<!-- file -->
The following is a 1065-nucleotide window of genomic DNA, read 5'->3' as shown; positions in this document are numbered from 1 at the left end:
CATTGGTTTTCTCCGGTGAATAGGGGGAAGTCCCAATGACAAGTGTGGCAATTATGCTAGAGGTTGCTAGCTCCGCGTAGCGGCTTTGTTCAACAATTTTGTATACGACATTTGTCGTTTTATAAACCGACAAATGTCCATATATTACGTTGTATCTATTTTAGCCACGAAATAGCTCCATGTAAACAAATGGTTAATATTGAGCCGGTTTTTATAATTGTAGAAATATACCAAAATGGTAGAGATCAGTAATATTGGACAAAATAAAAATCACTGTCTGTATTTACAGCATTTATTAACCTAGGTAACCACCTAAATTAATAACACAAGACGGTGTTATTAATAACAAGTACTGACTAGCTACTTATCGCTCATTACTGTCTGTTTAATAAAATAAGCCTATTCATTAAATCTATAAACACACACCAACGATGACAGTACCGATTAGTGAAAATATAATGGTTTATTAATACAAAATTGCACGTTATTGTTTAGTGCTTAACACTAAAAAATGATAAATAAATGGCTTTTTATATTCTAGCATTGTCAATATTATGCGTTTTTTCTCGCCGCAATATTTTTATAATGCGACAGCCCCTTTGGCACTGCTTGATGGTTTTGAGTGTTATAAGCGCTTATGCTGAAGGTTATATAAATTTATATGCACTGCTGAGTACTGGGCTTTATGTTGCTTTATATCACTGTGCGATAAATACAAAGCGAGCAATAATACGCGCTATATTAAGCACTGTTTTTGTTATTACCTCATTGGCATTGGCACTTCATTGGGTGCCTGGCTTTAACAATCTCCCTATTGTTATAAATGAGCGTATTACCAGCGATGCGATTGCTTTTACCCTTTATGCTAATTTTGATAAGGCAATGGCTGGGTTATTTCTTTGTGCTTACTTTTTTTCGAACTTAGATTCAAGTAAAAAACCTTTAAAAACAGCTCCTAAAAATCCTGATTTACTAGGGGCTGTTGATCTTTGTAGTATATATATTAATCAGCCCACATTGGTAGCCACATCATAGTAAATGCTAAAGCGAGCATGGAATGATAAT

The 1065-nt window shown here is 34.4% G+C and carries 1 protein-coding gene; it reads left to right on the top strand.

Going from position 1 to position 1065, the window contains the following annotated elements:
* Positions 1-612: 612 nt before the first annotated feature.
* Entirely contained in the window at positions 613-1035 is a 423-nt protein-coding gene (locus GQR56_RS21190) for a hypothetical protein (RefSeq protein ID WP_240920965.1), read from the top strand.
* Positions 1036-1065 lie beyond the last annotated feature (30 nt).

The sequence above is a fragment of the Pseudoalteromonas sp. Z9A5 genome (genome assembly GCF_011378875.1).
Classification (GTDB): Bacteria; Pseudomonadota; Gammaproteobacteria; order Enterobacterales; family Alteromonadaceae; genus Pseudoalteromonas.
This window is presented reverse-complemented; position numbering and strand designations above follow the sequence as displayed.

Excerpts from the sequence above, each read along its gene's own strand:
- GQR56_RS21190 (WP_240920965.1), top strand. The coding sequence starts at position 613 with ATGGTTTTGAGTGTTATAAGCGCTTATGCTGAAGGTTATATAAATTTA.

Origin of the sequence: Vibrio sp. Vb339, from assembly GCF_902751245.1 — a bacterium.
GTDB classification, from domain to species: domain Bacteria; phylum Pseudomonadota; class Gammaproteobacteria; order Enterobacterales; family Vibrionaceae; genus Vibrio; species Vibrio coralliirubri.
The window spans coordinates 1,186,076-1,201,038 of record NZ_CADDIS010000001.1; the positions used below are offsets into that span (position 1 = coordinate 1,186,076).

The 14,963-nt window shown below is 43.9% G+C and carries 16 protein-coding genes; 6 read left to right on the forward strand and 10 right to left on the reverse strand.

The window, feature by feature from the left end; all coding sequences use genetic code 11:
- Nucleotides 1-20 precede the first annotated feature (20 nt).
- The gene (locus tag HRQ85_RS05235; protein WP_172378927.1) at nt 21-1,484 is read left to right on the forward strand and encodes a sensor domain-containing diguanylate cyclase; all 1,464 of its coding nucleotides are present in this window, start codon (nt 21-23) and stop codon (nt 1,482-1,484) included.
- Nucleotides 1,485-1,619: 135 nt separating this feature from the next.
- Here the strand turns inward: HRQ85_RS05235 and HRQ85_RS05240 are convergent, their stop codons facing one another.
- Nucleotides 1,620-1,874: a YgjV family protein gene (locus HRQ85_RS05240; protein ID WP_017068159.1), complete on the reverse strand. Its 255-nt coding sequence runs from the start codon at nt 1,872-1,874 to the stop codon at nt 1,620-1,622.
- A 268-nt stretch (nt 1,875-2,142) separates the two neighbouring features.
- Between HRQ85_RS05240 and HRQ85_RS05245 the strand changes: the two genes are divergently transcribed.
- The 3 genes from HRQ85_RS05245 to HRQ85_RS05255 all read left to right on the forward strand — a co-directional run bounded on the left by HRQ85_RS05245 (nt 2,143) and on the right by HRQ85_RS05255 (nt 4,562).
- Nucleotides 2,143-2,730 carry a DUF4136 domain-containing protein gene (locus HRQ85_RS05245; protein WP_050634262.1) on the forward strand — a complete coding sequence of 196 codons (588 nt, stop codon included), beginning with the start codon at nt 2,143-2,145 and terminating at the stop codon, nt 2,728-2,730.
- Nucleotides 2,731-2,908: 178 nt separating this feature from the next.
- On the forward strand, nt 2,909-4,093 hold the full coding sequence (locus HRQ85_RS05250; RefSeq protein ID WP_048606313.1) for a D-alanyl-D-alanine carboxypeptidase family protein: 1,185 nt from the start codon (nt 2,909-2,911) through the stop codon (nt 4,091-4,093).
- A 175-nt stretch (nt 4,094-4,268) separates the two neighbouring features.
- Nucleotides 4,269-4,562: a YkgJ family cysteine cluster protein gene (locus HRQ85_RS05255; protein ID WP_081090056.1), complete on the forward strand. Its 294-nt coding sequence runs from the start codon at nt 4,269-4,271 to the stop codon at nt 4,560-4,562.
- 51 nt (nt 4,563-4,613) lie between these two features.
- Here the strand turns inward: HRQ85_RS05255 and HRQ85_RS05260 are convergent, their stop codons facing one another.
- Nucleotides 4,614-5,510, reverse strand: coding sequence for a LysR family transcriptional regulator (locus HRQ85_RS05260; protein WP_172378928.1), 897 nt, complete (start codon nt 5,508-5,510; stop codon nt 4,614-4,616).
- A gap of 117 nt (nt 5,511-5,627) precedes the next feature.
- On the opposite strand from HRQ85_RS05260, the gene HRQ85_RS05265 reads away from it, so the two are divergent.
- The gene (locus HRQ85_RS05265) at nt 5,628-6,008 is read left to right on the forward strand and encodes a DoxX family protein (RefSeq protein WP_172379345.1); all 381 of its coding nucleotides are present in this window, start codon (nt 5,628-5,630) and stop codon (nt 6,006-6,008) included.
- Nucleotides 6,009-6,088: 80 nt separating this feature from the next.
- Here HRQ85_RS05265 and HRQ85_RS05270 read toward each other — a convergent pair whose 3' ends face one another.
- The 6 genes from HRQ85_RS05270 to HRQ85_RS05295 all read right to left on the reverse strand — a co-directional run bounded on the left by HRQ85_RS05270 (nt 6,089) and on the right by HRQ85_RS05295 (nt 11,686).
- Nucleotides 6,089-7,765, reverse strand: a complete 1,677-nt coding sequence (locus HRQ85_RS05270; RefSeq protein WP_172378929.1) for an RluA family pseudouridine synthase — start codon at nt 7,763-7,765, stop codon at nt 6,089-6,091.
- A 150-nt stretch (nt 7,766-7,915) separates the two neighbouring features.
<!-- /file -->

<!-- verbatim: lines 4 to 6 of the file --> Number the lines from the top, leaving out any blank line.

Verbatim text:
Going from position 1 to position 1065, the window contains the following annotated elements:
* Positions 1-612: 612 nt before the first annotated feature.
* Entirely contained in the window at positions 613-1035 is a 423-nt protein-coding gene (locus GQR56_RS21190) for a hypothetical protein (RefSeq protein ID WP_240920965.1), read from the top strand.